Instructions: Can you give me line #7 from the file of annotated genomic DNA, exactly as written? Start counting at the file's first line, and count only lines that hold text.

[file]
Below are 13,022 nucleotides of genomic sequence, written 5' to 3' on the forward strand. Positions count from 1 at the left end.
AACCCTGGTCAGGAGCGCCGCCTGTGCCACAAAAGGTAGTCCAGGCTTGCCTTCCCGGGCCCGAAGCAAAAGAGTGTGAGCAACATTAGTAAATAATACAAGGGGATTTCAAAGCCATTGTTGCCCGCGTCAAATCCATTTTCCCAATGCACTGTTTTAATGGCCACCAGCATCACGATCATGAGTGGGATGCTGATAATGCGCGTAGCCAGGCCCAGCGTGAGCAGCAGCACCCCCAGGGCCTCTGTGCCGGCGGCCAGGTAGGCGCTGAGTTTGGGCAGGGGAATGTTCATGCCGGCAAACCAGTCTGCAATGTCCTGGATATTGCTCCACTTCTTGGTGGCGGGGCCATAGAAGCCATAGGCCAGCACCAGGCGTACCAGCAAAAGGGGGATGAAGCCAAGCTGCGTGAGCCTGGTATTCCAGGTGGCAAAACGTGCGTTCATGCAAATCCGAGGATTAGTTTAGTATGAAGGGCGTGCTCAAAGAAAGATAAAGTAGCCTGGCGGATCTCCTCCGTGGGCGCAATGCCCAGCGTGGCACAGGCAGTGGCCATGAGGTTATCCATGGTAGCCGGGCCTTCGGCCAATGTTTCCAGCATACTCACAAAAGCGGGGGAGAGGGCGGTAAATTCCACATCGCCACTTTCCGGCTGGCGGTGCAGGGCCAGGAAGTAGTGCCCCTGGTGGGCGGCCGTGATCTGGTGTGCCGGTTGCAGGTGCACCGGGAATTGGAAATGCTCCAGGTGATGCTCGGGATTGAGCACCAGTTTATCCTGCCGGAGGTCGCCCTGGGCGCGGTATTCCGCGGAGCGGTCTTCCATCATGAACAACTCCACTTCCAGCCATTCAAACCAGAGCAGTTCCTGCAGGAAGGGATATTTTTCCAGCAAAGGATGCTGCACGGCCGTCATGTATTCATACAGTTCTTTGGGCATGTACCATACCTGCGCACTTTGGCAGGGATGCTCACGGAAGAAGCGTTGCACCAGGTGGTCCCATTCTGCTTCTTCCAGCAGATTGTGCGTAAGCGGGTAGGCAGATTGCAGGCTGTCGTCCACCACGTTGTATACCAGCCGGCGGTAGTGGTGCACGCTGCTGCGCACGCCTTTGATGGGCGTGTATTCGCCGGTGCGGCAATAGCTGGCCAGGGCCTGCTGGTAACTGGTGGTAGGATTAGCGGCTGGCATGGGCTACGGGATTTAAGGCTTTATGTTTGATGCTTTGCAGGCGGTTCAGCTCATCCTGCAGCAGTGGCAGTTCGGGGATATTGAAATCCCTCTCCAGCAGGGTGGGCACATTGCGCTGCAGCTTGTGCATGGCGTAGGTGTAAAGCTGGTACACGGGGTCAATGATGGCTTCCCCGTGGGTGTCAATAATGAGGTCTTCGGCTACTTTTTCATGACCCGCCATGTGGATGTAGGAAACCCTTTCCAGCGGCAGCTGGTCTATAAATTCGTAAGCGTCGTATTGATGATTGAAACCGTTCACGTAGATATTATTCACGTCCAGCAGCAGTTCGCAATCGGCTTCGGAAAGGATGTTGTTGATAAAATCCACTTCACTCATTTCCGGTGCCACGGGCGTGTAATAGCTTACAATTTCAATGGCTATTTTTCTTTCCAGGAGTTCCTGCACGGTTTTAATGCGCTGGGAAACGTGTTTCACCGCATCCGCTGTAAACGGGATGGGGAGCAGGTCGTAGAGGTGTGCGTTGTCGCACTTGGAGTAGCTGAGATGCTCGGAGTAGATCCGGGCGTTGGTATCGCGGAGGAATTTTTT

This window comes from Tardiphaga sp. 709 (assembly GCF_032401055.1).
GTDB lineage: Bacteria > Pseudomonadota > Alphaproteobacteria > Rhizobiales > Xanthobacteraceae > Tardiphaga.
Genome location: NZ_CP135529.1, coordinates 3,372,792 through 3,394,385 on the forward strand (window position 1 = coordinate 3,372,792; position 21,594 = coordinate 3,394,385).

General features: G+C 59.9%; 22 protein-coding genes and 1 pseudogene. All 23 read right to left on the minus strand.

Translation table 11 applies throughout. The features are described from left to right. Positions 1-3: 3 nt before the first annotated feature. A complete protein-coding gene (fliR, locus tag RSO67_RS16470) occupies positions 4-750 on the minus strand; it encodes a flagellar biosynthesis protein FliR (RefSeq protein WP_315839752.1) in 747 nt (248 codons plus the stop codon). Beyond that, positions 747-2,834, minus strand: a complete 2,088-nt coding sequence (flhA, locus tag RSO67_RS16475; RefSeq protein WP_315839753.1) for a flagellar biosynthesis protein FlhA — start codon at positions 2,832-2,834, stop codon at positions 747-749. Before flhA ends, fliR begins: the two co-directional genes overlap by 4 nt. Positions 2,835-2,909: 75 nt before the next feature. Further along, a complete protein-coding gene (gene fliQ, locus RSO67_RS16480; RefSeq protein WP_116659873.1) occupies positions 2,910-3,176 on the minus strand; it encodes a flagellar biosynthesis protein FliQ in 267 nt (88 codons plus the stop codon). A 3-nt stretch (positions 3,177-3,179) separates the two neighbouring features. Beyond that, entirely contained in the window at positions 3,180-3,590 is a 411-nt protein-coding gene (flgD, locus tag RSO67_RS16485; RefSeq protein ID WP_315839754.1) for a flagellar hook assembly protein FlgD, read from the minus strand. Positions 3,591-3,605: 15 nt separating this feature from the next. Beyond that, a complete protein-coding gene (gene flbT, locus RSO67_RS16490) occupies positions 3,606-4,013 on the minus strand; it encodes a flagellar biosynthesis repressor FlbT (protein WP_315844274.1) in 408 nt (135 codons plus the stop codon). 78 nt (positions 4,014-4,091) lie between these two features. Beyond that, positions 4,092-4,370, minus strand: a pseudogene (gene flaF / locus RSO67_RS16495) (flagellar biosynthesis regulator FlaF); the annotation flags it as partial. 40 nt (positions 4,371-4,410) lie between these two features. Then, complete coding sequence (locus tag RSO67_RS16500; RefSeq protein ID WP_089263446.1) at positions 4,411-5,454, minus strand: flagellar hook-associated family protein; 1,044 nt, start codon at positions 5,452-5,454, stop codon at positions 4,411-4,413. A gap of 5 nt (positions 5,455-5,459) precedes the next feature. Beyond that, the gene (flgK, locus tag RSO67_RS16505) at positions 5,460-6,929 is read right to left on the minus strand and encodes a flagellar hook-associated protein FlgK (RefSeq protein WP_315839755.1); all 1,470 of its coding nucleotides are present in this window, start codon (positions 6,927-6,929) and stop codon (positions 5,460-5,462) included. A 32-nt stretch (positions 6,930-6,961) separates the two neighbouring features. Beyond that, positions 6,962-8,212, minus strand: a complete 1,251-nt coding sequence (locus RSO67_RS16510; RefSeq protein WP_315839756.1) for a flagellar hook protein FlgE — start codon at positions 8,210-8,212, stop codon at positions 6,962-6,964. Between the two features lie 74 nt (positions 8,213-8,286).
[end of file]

Translation table 11 applies throughout. The features are described from left to right. Positions 1-3: 3 nt before the first annotated feature. A complete protein-coding gene (fliR, locus tag RSO67_RS16470) occupies positions 4-750 on the minus strand; it encodes a flagellar biosynthesis protein FliR (RefSeq protein WP_315839752.1) in 747 nt (248 codons plus the stop codon). Beyond that, positions 747-2,834, minus strand: a complete 2,088-nt coding sequence (flhA, locus tag RSO67_RS16475; RefSeq protein WP_315839753.1) for a flagellar biosynthesis protein FlhA — start codon at positions 2,832-2,834, stop codon at positions 747-749. Before flhA ends, fliR begins: the two co-directional genes overlap by 4 nt. Positions 2,835-2,909: 75 nt before the next feature. Further along, a complete protein-coding gene (gene fliQ, locus RSO67_RS16480; RefSeq protein WP_116659873.1) occupies positions 2,910-3,176 on the minus strand; it encodes a flagellar biosynthesis protein FliQ in 267 nt (88 codons plus the stop codon). A 3-nt stretch (positions 3,177-3,179) separates the two neighbouring features. Beyond that, entirely contained in the window at positions 3,180-3,590 is a 411-nt protein-coding gene (flgD, locus tag RSO67_RS16485; RefSeq protein ID WP_315839754.1) for a flagellar hook assembly protein FlgD, read from the minus strand. Positions 3,591-3,605: 15 nt separating this feature from the next. Beyond that, a complete protein-coding gene (gene flbT, locus RSO67_RS16490) occupies positions 3,606-4,013 on the minus strand; it encodes a flagellar biosynthesis repressor FlbT (protein WP_315844274.1) in 408 nt (135 codons plus the stop codon). 78 nt (positions 4,014-4,091) lie between these two features. Beyond that, positions 4,092-4,370, minus strand: a pseudogene (gene flaF / locus RSO67_RS16495) (flagellar biosynthesis regulator FlaF); the annotation flags it as partial. 40 nt (positions 4,371-4,410) lie between these two features. Then, complete coding sequence (locus tag RSO67_RS16500; RefSeq protein ID WP_089263446.1) at positions 4,411-5,454, minus strand: flagellar hook-associated family protein; 1,044 nt, start codon at positions 5,452-5,454, stop codon at positions 4,411-4,413. A gap of 5 nt (positions 5,455-5,459) precedes the next feature. Beyond that, the gene (flgK, locus tag RSO67_RS16505) at positions 5,460-6,929 is read right to left on the minus strand and encodes a flagellar hook-associated protein FlgK (RefSeq protein WP_315839755.1); all 1,470 of its coding nucleotides are present in this window, start codon (positions 6,927-6,929) and stop codon (positions 5,460-5,462) included. A 32-nt stretch (positions 6,930-6,961) separates the two neighbouring features. Beyond that, positions 6,962-8,212, minus strand: a complete 1,251-nt coding sequence (locus RSO67_RS16510; RefSeq protein WP_315839756.1) for a flagellar hook protein FlgE — start codon at positions 8,210-8,212, stop codon at positions 6,962-6,964. Between the two features lie 74 nt (positions 8,213-8,286).